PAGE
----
When most people hear the words “country music”, they think of buff, white men in a plaid shirt and jeans holding a guitar in one hand and a beer in the other, probably sitting in the back of their pickup truck. I would be a hypocrite if I didn’t admit that a few months ago, that’s also what I thought of. Just hearing someone say that their favorite genre is country music was enough to make me cringe inside. But then, I met Abi Rider.
Abi is a bundle of energy, excitement, and passion for country music. She showed me artists such as Maren Morris, Lauren Alaina, Kelsea Ballerini, and Little Big Town. They all had fierce voices, articulated guitar lines, and an attitude that screamed “I don’t give a f*ck.” Following in the footsteps of these women, Abi Rider hopes to change people’s perceptions of country music and what the genre could be. Her new singles, “On Top” and “NY-100” are both reminiscent of the tropes in the genre (four-on-the-floor, accentuated vowels and full-bodied chords on the guitar) and, at the same time, her lyrics are progressive and make use of her clever metaphors.
We sat down with Abi Rider to ask her about her musical journey and what led her to where she is now. Rider is currently a rising sophomore at New York University’s Clive Davis Institute of Recorded Music where she is studying to become a singer-songwriter.
How did you get into music and songwriting? Tell us about your journey.
I started singing when I was 6 because my sister started taking singing lessons and I just thought that sounded fun. I wrote my first song for my dad’s birthday when I was 9 because I wanted to make him something that was as personal as possible — just about him and me. The song was a confusing jumble with about 10 different song sections, but I had fun making it. From then on, I only ever wanted to sing things that were my own. I wanted to express my own thoughts and feelings, not someone else’s. However, it wasn’t until I was about 16 that I discovered country music, and realized that that was the style I felt most connected to and wanted to use to share my message.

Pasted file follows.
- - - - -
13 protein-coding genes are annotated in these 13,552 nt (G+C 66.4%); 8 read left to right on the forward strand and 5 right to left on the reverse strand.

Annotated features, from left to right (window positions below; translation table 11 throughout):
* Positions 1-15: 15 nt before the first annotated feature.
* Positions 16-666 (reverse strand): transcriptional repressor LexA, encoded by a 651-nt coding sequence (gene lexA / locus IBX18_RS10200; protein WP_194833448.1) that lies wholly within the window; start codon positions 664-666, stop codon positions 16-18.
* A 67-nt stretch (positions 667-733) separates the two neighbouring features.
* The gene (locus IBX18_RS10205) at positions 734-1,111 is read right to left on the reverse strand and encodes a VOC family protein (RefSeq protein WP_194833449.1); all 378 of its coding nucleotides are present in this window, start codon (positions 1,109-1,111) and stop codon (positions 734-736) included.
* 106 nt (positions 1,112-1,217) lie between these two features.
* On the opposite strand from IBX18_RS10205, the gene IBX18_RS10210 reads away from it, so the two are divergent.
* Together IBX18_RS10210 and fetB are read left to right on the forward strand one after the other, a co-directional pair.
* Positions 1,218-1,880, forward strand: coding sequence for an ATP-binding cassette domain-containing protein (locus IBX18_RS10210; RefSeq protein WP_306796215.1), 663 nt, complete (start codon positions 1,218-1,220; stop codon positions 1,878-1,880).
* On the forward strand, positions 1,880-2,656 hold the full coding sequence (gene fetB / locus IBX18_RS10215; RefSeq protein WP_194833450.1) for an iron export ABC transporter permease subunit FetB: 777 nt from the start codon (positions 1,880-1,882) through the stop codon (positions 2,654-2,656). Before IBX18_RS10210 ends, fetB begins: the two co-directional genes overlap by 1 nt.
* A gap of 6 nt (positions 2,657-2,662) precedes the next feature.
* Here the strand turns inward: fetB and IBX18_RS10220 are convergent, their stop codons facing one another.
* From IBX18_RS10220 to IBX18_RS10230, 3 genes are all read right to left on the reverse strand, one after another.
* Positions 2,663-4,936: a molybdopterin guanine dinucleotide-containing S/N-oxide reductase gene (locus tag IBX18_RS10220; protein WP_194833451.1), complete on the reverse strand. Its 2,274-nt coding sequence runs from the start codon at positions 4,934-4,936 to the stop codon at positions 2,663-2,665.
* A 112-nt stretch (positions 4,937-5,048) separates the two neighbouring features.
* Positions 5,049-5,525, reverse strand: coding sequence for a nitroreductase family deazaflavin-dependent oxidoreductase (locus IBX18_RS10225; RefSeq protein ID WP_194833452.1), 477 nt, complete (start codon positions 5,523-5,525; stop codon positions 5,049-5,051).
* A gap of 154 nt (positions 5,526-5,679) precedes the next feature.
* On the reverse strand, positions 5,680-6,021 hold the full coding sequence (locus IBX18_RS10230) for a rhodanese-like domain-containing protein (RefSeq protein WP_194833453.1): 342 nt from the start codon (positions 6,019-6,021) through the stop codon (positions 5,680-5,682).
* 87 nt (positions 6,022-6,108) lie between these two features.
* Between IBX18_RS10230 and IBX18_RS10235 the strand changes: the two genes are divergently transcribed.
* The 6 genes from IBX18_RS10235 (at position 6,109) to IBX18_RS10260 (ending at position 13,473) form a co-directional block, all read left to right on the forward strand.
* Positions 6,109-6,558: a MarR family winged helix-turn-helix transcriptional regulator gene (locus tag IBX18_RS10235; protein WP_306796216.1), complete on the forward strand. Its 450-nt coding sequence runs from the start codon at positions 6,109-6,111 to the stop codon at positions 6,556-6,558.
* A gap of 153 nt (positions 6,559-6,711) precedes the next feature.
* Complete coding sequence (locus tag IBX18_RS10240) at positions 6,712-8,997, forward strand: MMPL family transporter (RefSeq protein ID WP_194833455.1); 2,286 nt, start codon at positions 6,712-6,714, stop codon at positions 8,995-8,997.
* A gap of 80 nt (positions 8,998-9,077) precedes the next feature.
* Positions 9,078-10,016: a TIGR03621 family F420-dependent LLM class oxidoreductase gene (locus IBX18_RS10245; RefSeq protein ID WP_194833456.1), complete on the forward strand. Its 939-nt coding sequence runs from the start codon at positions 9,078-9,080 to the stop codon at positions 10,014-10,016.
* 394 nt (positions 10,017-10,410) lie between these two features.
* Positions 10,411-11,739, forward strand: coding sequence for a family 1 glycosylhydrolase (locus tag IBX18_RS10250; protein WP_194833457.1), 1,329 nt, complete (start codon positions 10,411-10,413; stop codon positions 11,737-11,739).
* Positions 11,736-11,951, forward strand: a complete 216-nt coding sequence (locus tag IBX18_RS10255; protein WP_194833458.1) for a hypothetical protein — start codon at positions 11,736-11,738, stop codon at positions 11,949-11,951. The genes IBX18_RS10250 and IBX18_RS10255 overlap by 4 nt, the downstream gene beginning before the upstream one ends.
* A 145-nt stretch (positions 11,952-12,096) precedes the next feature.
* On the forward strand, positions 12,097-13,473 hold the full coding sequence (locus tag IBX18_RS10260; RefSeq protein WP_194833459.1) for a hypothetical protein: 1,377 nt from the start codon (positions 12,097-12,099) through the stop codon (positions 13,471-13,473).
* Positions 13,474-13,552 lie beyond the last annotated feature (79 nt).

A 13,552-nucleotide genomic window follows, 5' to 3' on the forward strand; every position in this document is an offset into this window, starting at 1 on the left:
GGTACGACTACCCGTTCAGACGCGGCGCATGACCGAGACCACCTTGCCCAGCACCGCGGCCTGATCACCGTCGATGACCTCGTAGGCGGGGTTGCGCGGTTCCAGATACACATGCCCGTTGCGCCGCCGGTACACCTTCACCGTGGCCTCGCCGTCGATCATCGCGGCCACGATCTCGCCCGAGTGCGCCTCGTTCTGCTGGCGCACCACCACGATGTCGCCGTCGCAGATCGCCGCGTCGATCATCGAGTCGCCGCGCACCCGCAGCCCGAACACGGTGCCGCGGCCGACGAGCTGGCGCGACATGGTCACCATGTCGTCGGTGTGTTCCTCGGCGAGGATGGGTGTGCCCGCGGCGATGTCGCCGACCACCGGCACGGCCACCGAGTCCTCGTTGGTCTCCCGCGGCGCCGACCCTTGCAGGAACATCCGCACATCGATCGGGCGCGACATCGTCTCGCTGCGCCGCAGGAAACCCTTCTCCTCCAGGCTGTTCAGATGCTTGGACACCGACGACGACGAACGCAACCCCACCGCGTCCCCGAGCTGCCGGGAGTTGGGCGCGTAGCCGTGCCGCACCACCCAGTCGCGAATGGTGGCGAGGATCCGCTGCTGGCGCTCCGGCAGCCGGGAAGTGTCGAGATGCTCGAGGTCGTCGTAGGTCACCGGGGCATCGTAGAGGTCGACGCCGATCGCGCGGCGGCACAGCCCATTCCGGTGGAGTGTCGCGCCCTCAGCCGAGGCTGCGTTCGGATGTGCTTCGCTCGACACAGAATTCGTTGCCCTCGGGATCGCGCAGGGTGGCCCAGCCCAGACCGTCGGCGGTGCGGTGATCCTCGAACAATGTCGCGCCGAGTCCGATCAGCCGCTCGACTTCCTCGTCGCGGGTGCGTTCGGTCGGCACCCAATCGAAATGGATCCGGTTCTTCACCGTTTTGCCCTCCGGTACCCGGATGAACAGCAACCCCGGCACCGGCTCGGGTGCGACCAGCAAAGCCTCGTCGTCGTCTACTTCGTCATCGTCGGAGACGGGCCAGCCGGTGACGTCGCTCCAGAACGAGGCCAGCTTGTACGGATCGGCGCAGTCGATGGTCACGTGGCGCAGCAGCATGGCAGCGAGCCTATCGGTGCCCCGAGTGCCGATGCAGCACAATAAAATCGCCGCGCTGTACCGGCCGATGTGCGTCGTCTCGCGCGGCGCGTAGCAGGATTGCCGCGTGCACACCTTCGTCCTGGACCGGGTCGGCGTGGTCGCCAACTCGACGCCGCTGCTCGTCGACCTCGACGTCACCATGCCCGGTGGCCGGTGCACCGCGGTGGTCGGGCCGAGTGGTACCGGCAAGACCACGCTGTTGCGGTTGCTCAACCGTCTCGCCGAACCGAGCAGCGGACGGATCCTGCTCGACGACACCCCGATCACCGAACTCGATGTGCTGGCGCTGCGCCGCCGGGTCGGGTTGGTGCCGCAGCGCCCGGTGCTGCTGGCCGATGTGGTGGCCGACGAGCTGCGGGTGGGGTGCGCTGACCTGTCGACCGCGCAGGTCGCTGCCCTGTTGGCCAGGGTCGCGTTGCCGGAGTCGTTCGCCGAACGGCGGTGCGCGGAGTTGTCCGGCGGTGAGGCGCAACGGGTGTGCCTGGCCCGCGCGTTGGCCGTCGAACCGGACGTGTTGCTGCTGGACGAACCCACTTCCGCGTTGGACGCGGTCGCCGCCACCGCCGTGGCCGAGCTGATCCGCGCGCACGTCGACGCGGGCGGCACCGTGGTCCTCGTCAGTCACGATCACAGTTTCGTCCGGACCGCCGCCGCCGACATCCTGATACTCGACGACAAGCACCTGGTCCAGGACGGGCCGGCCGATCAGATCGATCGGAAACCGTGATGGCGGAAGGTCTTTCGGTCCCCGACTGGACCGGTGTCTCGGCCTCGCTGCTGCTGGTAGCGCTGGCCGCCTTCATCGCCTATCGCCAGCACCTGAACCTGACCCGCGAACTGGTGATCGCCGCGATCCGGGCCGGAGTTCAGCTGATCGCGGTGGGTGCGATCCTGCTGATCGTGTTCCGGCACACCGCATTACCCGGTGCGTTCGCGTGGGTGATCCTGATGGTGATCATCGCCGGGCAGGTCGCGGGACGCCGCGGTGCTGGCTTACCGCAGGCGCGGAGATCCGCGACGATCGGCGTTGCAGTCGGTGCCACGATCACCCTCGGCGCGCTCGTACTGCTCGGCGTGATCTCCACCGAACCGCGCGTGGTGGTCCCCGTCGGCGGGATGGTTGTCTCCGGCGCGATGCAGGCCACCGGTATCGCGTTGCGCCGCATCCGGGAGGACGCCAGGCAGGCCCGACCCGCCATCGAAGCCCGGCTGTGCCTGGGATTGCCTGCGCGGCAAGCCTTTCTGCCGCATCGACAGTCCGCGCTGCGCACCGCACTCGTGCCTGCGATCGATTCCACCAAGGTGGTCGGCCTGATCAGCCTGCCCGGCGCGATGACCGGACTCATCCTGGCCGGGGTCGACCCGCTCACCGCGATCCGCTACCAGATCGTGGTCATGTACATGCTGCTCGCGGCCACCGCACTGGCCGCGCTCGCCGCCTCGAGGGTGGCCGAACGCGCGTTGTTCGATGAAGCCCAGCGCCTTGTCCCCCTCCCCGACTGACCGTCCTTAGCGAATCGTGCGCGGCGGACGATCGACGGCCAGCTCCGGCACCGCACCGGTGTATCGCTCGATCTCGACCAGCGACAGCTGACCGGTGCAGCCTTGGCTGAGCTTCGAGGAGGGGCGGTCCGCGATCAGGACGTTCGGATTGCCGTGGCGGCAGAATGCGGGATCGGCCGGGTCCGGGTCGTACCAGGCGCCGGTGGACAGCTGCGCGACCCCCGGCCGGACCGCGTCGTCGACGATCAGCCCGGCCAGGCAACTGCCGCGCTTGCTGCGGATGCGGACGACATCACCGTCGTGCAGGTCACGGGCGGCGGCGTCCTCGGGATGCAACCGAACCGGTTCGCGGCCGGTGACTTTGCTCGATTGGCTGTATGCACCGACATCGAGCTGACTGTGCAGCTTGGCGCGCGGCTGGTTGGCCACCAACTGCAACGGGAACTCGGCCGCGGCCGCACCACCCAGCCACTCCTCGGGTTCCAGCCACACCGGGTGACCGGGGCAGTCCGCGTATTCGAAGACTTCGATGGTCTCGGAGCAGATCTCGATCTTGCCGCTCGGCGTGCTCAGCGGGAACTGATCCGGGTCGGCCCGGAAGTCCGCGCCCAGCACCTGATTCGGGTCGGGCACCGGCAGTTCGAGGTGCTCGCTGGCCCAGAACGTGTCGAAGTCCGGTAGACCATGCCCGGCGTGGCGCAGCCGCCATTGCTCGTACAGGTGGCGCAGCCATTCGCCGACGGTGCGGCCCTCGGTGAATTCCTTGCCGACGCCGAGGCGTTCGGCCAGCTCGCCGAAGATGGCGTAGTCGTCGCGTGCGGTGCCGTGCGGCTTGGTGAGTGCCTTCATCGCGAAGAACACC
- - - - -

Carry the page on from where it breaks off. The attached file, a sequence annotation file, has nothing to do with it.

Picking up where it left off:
What/who are your musical inspirations?
My first big inspiration was Ed Sheeran. It was easily accessible, and it felt like ‘real’ music (aka, it had deep messages and was more man-made than machine-made). But ever since I discovered country music, I’ve mainly been inspired by strong women in country. For example, Maren Morris, Ingris Andress, Maddie & Tae, Kelsea Ballerini, Lauren Alaina, Carly Pearce, Ashley McBryde, and Lainey Wilson. Here’s a playlist of some of my favorites from them!
What’s the story behind your most recent release, “NY-100”?
“NY-100” is an ode to the road. I wrote it almost entirely in one night on a midnight drive in January. It’s about how the right environment can trick you into falling for someone who isn’t right for you. Specifically, it tells the story of falling in love with both a road and a person simultaneously, and how the two narratives intertwine. I recorded a demo in my bedroom the same week that I wrote it, and it was the first song that I produced almost entirely by myself.
What are you currently working on? What should your fans look forward to?
My next song, “If You Loved Me,” is coming out on August 27th! Click here to pre-save it. I plan to release [new songs] every 6–8 weeks until I have a collection together.
If you could play any instrument, what would it be?
I really wish I was better at the piano. I did play the piano in “If You Loved Me” though, and that turned out not too bad! Pre-save if you wanna hear it ;)
Where do you see yourself after graduating from the Clive Davis Institute?
Probably moving to Nashville, where I can meet other artists who write in a style that’s more similar to mine. But at some point, I do really wanna live in the woods somewhere, too.
What’s your favorite bubble tea flavor?
Rose tea with cheese foam. And as it happens, I’m going to get myself some in an hour :)